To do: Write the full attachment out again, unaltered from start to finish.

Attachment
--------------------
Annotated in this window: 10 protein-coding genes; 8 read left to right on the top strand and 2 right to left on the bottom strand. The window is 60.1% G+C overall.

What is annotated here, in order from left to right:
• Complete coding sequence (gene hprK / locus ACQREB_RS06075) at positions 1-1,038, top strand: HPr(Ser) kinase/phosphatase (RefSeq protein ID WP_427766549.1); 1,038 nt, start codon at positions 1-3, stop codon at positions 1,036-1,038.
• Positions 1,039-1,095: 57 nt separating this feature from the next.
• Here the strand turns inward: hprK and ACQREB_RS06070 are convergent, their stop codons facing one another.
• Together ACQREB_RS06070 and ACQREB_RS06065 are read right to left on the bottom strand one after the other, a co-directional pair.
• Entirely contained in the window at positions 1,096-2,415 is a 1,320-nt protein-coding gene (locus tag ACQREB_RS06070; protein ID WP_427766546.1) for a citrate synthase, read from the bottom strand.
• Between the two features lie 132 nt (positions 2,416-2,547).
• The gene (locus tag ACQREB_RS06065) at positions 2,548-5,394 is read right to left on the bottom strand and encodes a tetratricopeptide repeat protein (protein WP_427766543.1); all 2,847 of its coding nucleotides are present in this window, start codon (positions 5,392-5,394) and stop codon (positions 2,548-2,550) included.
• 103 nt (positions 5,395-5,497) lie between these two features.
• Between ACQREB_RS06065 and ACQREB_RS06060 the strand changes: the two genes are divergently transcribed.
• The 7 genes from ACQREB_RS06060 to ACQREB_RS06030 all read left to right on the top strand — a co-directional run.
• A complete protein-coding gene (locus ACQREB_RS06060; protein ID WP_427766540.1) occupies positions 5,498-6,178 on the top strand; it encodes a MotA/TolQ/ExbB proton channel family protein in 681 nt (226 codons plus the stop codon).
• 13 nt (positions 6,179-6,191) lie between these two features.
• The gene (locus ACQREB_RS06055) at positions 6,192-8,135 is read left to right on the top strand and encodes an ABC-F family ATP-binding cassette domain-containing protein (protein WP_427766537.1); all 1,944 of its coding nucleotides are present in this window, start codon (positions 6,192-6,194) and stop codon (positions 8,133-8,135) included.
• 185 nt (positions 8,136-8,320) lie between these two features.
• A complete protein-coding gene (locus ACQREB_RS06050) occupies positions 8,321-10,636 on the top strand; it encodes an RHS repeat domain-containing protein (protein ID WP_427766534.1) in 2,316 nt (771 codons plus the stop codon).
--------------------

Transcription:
Annotated in this window: 10 protein-coding genes; 8 read left to right on the top strand and 2 right to left on the bottom strand. The window is 60.1% G+C overall.

What is annotated here, in order from left to right:
• Complete coding sequence (gene hprK / locus ACQREB_RS06075) at positions 1-1,038, top strand: HPr(Ser) kinase/phosphatase (RefSeq protein ID WP_427766549.1); 1,038 nt, start codon at positions 1-3, stop codon at positions 1,036-1,038.
• Positions 1,039-1,095: 57 nt separating this feature from the next.
• Here the strand turns inward: hprK and ACQREB_RS06070 are convergent, their stop codons facing one another.
• Together ACQREB_RS06070 and ACQREB_RS06065 are read right to left on the bottom strand one after the other, a co-directional pair.
• Entirely contained in the window at positions 1,096-2,415 is a 1,320-nt protein-coding gene (locus tag ACQREB_RS06070; protein ID WP_427766546.1) for a citrate synthase, read from the bottom strand.
• Between the two features lie 132 nt (positions 2,416-2,547).
• The gene (locus tag ACQREB_RS06065) at positions 2,548-5,394 is read right to left on the bottom strand and encodes a tetratricopeptide repeat protein (protein WP_427766543.1); all 2,847 of its coding nucleotides are present in this window, start codon (positions 5,392-5,394) and stop codon (positions 2,548-2,550) included.
• 103 nt (positions 5,395-5,497) lie between these two features.
• Between ACQREB_RS06065 and ACQREB_RS06060 the strand changes: the two genes are divergently transcribed.
• The 7 genes from ACQREB_RS06060 to ACQREB_RS06030 all read left to right on the top strand — a co-directional run.
• A complete protein-coding gene (locus ACQREB_RS06060; protein ID WP_427766540.1) occupies positions 5,498-6,178 on the top strand; it encodes a MotA/TolQ/ExbB proton channel family protein in 681 nt (226 codons plus the stop codon).
• 13 nt (positions 6,179-6,191) lie between these two features.
• The gene (locus ACQREB_RS06055) at positions 6,192-8,135 is read left to right on the top strand and encodes an ABC-F family ATP-binding cassette domain-containing protein (protein WP_427766537.1); all 1,944 of its coding nucleotides are present in this window, start codon (positions 6,192-6,194) and stop codon (positions 8,133-8,135) included.
• 185 nt (positions 8,136-8,320) lie between these two features.
• A complete protein-coding gene (locus ACQREB_RS06050) occupies positions 8,321-10,636 on the top strand; it encodes an RHS repeat domain-containing protein (protein ID WP_427766534.1) in 2,316 nt (771 codons plus the stop codon).